President Barack Obama will go to Copenhagen this week to support Chicago's Olympic bid for the 2016 Summer Games. The International Olympic Committee (IOC) votes on the issue on October 2.
AFP - In a change of heart, US President Barack Obama will travel to Copenhagen this week to leverage his global popularity in a last-minute pitch for his hometown Chicago's 2016 Olympic bid, the White House said Monday.
The president will arrive in Denmark on Friday, hours before the International Olympic Committee (IOC) votes on the destiny of the Summer Games after a final round battle between Chicago, Madrid, Tokyo and Rio de Janeiro.
Obama had previously said that the pressure of his under-fire health care reform drive would keep him from attending the crucial meeting, and nominated his wife, First Lady Michelle Obama to go instead.
But his reversal sets up a high-profile clash on the Olympian political stage between the US president and leaders from Spain, Japan and Brazil also expected in Denmark to push their nations' respective bids.
The White House said Michelle Obama will go to Copenhagen separately Wednesday, with Obama's longtime Chicago friend Valerie Jarrett, who now serves as a senior advisor and head of the White House office of Olympic, Paralympic and Youth Sport.
Both Obamas will make a presentation on their hometown as part of the Windy City's final pitch.
"They will discuss why Chicago is best to host the 2016 Summer Games, and how the United States is eager to bring the world together to celebrate the ideals of the Olympic movement," the White House said in a statement.
Earlier this month, Obama, a keen sports fan and devotee of basketball and golf, delivered a strong, personal and highly visible endorsement to Chicago's Olympics crusade, declaring: "We want these games."
"Chicago is ready. The American people are ready. We want these Games," Obama said in an event at the White House dedicated to the Olympics, Paralympics and youth sport.
"We are fired up about this," Obama, a former US senator from Illinois and resident of Chicago, said on the south lawn of the White House.
King Juan Carlos of Spain, Brazilian President Luiz Inacio Lula da Silva and new Japanese Prime Minister Yukio Hatoyama are also expected to travel to Copenhagen to lobby the 100 members of the IOC ahead of the vote.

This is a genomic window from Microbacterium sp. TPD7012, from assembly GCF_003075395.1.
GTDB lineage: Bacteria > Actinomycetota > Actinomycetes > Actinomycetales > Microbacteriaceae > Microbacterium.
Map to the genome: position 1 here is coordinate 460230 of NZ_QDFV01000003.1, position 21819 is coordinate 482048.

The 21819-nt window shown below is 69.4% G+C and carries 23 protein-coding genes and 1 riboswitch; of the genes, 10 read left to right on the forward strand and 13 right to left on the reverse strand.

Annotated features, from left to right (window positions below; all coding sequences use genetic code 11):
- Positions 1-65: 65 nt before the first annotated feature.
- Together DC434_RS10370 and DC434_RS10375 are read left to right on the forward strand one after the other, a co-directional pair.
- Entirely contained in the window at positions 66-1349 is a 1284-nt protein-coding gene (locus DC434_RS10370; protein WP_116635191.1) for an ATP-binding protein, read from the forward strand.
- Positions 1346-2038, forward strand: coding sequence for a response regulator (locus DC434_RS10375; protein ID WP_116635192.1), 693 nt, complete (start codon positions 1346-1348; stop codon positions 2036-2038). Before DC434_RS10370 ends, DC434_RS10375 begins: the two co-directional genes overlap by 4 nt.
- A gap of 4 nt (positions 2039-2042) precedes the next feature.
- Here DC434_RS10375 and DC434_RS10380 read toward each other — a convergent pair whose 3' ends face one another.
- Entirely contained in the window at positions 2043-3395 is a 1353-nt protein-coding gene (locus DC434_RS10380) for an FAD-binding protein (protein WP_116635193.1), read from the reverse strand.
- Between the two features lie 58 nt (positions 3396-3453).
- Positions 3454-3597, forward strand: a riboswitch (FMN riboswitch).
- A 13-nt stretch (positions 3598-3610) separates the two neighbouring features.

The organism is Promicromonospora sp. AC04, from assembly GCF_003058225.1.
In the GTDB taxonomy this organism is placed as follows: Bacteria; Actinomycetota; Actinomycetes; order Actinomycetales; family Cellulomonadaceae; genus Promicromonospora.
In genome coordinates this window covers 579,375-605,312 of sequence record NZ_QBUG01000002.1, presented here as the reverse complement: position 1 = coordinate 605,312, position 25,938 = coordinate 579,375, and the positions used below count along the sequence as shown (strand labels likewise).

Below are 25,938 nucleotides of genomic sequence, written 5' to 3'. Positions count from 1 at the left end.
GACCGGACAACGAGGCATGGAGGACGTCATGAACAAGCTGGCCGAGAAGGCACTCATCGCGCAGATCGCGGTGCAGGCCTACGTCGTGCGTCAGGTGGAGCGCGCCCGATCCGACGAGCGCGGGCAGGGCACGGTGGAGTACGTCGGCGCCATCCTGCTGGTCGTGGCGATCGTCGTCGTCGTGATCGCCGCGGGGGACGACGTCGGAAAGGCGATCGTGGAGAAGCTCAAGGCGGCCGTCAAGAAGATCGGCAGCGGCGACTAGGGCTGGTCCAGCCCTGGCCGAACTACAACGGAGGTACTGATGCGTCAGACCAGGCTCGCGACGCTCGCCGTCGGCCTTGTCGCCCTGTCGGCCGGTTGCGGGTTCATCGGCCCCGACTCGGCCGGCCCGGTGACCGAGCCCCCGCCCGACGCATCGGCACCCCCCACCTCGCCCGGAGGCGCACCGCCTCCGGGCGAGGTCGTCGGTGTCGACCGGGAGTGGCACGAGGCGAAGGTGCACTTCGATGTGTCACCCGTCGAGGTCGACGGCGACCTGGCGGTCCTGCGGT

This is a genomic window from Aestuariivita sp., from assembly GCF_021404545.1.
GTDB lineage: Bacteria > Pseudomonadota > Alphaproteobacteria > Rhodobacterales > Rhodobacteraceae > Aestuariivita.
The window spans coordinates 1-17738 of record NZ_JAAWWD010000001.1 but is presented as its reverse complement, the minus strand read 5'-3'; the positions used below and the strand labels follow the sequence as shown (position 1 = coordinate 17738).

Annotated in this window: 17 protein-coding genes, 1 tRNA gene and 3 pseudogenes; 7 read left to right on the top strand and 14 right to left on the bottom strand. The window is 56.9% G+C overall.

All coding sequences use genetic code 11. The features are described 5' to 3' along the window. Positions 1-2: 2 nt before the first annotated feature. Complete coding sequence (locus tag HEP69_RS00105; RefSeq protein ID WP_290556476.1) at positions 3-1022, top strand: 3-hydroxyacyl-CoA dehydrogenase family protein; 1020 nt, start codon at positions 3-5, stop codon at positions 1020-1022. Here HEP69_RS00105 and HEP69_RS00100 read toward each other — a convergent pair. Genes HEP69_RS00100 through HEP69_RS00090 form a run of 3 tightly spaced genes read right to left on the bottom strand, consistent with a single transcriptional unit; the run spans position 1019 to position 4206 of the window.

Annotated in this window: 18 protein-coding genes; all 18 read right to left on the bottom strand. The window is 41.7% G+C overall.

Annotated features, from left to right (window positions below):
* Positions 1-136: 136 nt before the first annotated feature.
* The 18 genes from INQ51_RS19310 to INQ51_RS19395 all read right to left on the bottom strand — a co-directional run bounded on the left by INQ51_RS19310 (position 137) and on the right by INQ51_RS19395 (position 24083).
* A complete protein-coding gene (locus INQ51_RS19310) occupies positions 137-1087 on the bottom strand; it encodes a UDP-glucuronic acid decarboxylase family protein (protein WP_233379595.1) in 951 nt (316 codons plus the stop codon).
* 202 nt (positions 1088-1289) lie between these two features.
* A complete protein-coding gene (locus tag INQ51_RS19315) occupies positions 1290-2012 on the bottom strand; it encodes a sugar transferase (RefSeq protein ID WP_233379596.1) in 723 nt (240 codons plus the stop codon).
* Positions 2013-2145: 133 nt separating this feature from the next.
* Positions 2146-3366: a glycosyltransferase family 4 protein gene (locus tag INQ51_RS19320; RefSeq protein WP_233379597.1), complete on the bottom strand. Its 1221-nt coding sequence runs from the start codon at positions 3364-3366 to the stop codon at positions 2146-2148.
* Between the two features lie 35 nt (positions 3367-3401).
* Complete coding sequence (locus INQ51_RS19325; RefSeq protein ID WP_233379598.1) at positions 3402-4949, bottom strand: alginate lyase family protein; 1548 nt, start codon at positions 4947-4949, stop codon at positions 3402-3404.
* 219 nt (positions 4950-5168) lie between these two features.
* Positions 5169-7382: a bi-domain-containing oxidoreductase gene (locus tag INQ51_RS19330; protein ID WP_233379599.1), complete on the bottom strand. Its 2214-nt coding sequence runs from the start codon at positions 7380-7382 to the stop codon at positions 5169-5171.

High-powered lobbying by government leaders and royals was seen as a major factor in swaying the IOC as it selected recent Olympic hosts -- London for the 2012 Summer Games and Sochi, Russia for the 2014 Winter Games.
London was awarded the 2012 Summer Games partly because former British prime minister Tony Blair went to Singapore to lobby.
Many existing venues and a compact geographical staging area are seen as the strengths of Chicago's bid, with Obama calling his home of nearly 25 years "a city of broad shoulders, big hearts and bold dreams."
Talk show star Oprah Winfrey has also agreed to lobby for Chicago and Chicago mayor Richard Daley was also to go to Denmark in the effort.
All the momentum a month ago appeared to be with vibrant Rio de Janeiro, which is in contention to become the first South American city to host the Olympics.
But the gritty midwestern US city has fought back in style, and Obama's political star power will give another priceless boost to the bid.
Many of the venues for the games would be within a few miles of Obama's home in the city's racially diverse Hyde Park neighborhood.
Should he win reelection in 2012, and Chicago emerges triumphant on Friday, Obama would be toward the end of his second term by the time the Games took place.
While in Denmark, the Obamas will meet Queen Margrethe and the president will also hold talks with Danish Prime Minister Lars Loekke Rasmussen, the White House said.
House of Representatives Democrat Bobby Rush, who represents parts of Chicago, said last week that a direct lobbying role by the president would be critical in the city prevailing over the competition.
"You've got to be in-the-face, arms-around-the-shoulder. It's going to take that kind of lobbying to win this," he said.
"It's all about contact, communication and the ever-present ask."
Date created : 2009-09-28